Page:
Sandbelt clubs put merger on back burner

Patterson River

Patterson River

Woodlands, Patterson River and Rossdale are still open to the possibility of merging despite talks between the three clubs falling through late last year.

The respective boards were in discussions over a plan to turn nine holes at Rossdale into residential land and form a 45-hole ‘superclub’ to ensure each club’s long-term financial viability.

“Something has to happen within the private golfing market to improve. We’re looking at a great range of options to improve Rossdale,” said club general manager Tim Hanton.

“The board here has always had a line that they’ll look at anything that crosses the boardroom desk to see if it works for Rossdale. I think members should keep an open mind about everything.”

Under the proposed merger plan, the boundary holes at Rossdale, many of which border housing, would have been retained while the land on the course’s inside holes would be developed.

The current layouts at Woodlands and Patterson River would have been retained.

The proposal was not put to a vote, but Hanton said the consensus from Rossdale members was one of opposition to the idea.

“It comes down to what members want, not what boards and general managers suggest,” Hanton argued.

Woodlands Golf Club said it won’t discount any potential merger opportunities, but currently isn’t actively pursuing any sort of agreement with any other clubs.

The attitude of Woodlands is consistent with that of Patterson River, according to its general manager Pam Carpenter, who predicted more mergers were on the short-term horizon for Melbourne’s private golf club industry.

“It could go back on the table but there’s absolutely nothing on the agenda at the moment. We, like all clubs, figure there’s going to be further merger talks in the coming months and years. We’ll just have to wait and see what happens,” Carpenter said.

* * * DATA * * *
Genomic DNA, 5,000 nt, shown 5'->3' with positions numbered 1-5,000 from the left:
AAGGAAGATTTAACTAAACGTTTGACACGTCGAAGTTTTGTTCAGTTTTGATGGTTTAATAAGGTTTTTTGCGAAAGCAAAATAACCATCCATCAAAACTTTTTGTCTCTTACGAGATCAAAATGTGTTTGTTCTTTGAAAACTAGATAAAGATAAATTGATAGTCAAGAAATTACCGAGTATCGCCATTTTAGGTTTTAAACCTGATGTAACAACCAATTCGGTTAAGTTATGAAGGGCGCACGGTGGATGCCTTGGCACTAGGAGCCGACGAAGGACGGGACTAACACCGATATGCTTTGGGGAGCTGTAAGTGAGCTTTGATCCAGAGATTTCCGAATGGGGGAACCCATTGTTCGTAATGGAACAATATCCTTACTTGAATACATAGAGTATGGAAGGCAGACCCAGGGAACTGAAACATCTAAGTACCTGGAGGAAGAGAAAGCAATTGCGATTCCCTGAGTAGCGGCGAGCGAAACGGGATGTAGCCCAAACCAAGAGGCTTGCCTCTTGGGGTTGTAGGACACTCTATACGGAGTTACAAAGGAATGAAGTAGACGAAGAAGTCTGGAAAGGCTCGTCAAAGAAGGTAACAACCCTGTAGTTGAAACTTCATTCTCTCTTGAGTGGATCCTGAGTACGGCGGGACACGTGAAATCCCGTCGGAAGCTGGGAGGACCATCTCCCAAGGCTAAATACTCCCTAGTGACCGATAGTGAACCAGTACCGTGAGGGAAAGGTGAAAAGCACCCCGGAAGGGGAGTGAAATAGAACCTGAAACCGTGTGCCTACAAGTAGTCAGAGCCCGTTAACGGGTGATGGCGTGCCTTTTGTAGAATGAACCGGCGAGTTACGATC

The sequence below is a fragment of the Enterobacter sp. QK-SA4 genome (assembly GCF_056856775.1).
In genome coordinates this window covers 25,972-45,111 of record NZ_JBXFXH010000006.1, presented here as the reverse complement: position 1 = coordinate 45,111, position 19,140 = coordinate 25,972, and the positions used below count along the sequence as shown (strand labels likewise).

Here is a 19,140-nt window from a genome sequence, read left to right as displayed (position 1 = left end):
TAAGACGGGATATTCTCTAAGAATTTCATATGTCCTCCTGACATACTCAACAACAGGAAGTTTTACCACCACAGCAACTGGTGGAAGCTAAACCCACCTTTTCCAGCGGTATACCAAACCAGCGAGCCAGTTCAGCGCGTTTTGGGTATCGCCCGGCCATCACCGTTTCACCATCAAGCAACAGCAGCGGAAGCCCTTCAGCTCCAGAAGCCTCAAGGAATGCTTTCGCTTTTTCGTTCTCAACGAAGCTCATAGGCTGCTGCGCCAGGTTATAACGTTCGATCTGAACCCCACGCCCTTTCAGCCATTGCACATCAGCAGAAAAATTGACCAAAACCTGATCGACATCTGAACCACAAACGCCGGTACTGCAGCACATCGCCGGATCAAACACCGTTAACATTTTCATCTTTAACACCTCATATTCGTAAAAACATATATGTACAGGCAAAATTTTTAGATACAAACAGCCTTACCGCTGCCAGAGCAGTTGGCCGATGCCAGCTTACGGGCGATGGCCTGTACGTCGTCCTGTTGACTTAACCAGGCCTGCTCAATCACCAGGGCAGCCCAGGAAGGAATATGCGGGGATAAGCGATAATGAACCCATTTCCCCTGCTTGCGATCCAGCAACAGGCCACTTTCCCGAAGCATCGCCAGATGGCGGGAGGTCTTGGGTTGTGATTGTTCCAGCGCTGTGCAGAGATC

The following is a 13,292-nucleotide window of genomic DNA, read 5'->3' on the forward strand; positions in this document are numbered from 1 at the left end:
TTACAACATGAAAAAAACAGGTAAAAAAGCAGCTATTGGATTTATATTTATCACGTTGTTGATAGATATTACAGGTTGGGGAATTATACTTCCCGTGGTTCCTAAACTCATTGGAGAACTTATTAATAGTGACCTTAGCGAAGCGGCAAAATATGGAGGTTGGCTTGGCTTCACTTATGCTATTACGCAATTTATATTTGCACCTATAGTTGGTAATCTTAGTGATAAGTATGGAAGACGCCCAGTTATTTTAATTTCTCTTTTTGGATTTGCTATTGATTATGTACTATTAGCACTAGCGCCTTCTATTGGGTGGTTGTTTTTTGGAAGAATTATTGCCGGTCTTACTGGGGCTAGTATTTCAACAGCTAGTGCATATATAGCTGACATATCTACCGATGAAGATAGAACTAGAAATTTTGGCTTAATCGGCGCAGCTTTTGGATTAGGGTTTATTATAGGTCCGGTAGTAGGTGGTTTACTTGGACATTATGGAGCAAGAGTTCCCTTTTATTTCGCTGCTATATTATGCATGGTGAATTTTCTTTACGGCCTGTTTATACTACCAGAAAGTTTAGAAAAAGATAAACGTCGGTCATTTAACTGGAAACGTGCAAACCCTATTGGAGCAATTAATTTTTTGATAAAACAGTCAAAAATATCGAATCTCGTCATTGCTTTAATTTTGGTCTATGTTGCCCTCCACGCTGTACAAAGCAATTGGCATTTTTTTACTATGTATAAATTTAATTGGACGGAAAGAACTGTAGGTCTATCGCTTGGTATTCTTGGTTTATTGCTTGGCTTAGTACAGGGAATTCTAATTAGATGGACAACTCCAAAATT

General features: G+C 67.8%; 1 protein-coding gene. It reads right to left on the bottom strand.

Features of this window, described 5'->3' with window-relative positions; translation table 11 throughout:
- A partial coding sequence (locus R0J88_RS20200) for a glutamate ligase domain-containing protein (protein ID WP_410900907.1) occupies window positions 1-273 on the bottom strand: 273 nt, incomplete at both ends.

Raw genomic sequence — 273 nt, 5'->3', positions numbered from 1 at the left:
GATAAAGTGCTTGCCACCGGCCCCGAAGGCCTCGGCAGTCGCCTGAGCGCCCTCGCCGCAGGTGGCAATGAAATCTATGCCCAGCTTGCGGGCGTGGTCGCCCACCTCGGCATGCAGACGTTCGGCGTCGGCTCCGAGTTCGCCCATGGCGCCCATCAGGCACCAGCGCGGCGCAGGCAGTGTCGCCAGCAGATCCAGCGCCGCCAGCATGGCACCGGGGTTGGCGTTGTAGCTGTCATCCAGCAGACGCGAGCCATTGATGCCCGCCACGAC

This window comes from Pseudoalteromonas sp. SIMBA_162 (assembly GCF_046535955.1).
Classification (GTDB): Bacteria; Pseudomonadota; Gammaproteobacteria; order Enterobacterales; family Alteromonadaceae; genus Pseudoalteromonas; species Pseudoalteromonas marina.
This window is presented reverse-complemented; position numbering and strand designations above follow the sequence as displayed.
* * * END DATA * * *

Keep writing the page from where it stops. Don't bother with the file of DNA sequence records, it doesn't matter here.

The December merger between The National Golf Club on the Mornington Peninsula and Long Island Country Club in Frankston has paved the way for more clubs, which aren’t necessarily close neighbours, to join forces, according to Carpenter.

Meanwhile, Hanton revealed Rossdale is tracking to turn a profit this financial year.

“We’ve had a very healthy increase to our membership and our external functions.”

Hanton said the club has 38 new golfing members compared to a year ago, and more in line to join Rossdale in the coming months, taking its number of total members to close to 900.

“The years before I started (in 2013) there was a pretty hefty decrease in the membership. One year they lost around 126 members.”

Hanton said the club must consider positive change to remain profitable.

“I think with any club in this area, with the amount of golf clubs down here and an oversupply of golf, we’re all trying to figure out what our long-term viability is going to be.”

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